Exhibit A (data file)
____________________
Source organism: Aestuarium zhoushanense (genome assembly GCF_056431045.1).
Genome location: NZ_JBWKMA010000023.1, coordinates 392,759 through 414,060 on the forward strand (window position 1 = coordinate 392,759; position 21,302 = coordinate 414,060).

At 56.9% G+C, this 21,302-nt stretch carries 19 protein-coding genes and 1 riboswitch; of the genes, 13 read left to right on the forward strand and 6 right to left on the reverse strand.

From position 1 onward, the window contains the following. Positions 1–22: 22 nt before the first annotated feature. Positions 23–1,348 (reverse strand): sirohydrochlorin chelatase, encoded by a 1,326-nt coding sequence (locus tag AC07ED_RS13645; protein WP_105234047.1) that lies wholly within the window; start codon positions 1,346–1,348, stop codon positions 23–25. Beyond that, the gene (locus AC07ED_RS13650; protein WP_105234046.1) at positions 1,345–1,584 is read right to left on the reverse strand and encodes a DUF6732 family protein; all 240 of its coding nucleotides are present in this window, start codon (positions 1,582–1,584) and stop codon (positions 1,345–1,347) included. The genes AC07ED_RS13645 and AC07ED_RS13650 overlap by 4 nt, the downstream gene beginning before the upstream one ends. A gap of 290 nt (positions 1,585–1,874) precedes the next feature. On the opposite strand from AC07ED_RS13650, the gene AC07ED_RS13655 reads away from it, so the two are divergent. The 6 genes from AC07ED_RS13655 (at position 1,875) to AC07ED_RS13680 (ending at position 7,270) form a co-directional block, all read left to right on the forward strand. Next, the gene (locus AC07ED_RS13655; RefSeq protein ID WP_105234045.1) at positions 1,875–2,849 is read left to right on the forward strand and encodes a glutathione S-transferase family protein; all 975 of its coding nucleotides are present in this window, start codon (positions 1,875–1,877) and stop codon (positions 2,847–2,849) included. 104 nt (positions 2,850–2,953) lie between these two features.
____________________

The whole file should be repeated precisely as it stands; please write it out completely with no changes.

Source organism: Aestuarium zhoushanense (genome assembly GCF_056431045.1).
Genome location: NZ_JBWKMA010000023.1, coordinates 392,759 through 414,060 on the forward strand (window position 1 = coordinate 392,759; position 21,302 = coordinate 414,060).

At 56.9% G+C, this 21,302-nt stretch carries 19 protein-coding genes and 1 riboswitch; of the genes, 13 read left to right on the forward strand and 6 right to left on the reverse strand.

From position 1 onward, the window contains the following. Positions 1–22: 22 nt before the first annotated feature. Positions 23–1,348 (reverse strand): sirohydrochlorin chelatase, encoded by a 1,326-nt coding sequence (locus tag AC07ED_RS13645; protein WP_105234047.1) that lies wholly within the window; start codon positions 1,346–1,348, stop codon positions 23–25. Beyond that, the gene (locus AC07ED_RS13650; protein WP_105234046.1) at positions 1,345–1,584 is read right to left on the reverse strand and encodes a DUF6732 family protein; all 240 of its coding nucleotides are present in this window, start codon (positions 1,582–1,584) and stop codon (positions 1,345–1,347) included. The genes AC07ED_RS13645 and AC07ED_RS13650 overlap by 4 nt, the downstream gene beginning before the upstream one ends. A gap of 290 nt (positions 1,585–1,874) precedes the next feature. On the opposite strand from AC07ED_RS13650, the gene AC07ED_RS13655 reads away from it, so the two are divergent. The 6 genes from AC07ED_RS13655 (at position 1,875) to AC07ED_RS13680 (ending at position 7,270) form a co-directional block, all read left to right on the forward strand. Next, the gene (locus AC07ED_RS13655; RefSeq protein ID WP_105234045.1) at positions 1,875–2,849 is read left to right on the forward strand and encodes a glutathione S-transferase family protein; all 975 of its coding nucleotides are present in this window, start codon (positions 1,875–1,877) and stop codon (positions 2,847–2,849) included. 104 nt (positions 2,850–2,953) lie between these two features.